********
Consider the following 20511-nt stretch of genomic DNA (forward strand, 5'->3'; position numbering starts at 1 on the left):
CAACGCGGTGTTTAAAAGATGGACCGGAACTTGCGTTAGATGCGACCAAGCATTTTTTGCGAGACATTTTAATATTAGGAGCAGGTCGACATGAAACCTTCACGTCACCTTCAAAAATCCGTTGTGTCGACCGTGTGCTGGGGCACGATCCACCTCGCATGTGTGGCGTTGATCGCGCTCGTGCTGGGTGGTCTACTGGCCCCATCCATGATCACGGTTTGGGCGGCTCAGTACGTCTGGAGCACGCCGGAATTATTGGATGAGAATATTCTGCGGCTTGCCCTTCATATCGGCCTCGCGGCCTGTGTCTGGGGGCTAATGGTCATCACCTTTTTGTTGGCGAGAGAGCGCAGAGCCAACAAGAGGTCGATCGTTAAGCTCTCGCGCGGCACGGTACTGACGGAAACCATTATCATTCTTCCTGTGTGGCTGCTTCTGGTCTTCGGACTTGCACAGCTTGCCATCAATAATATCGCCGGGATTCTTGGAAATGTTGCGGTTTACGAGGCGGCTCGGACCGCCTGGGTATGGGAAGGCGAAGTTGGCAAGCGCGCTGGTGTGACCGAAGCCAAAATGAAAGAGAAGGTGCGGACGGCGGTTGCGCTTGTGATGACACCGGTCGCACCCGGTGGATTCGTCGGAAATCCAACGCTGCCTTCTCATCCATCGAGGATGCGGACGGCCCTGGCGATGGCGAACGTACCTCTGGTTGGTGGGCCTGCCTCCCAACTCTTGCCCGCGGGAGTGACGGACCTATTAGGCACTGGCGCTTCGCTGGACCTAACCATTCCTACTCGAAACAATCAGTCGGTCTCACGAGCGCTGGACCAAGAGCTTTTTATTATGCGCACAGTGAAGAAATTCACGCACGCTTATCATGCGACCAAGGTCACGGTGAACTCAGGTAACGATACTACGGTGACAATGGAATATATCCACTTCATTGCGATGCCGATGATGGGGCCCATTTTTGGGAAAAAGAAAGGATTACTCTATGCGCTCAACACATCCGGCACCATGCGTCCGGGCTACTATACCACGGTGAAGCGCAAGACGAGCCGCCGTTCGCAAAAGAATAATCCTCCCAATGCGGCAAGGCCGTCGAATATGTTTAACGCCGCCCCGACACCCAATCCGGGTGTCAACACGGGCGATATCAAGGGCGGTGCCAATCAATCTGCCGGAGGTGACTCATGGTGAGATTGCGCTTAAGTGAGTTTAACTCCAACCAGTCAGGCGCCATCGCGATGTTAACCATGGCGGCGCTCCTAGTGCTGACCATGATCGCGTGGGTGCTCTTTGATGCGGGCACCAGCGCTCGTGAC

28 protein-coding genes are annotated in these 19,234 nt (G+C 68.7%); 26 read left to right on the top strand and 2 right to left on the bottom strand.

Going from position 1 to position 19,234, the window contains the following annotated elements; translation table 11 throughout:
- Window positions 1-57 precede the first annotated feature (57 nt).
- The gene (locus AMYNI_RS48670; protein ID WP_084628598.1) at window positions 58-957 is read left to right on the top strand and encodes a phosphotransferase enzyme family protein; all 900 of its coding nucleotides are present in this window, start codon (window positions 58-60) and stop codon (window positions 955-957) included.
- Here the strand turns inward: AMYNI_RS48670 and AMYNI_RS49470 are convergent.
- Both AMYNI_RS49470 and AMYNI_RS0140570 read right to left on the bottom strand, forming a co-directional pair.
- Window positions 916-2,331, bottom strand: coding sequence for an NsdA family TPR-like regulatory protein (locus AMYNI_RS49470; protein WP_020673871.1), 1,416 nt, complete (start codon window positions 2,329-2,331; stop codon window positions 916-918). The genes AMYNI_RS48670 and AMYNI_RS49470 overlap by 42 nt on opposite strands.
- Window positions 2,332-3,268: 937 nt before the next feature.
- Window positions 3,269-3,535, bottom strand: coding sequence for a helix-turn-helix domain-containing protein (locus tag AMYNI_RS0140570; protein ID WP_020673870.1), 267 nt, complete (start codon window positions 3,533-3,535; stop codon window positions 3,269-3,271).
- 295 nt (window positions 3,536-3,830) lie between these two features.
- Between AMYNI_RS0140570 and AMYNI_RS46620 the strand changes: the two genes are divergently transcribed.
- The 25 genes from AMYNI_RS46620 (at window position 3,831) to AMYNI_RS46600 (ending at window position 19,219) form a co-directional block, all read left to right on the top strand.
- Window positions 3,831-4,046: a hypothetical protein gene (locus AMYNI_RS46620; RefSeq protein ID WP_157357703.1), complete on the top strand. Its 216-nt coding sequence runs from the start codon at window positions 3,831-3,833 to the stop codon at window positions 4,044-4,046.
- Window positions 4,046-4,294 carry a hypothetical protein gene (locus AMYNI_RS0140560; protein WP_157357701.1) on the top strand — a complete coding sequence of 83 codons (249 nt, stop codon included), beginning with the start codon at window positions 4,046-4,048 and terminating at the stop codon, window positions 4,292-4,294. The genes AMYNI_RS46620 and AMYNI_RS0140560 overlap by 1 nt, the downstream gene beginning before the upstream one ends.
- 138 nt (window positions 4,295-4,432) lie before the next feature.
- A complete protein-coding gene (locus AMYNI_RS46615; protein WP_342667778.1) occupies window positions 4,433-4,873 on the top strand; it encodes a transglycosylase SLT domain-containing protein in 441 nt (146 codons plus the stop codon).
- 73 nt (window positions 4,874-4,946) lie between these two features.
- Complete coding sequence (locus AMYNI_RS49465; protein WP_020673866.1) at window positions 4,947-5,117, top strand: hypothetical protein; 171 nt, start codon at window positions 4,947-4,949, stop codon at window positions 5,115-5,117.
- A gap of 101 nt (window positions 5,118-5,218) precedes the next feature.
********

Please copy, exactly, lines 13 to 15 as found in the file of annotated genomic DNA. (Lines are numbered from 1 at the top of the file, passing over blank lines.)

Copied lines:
- Between AMYNI_RS0140570 and AMYNI_RS46620 the strand changes: the two genes are divergently transcribed.
- The 25 genes from AMYNI_RS46620 (at window position 3,831) to AMYNI_RS46600 (ending at window position 19,219) form a co-directional block, all read left to right on the top strand.
- Window positions 3,831-4,046: a hypothetical protein gene (locus AMYNI_RS46620; RefSeq protein ID WP_157357703.1), complete on the top strand. Its 216-nt coding sequence runs from the start codon at window positions 3,831-3,833 to the stop codon at window positions 4,044-4,046.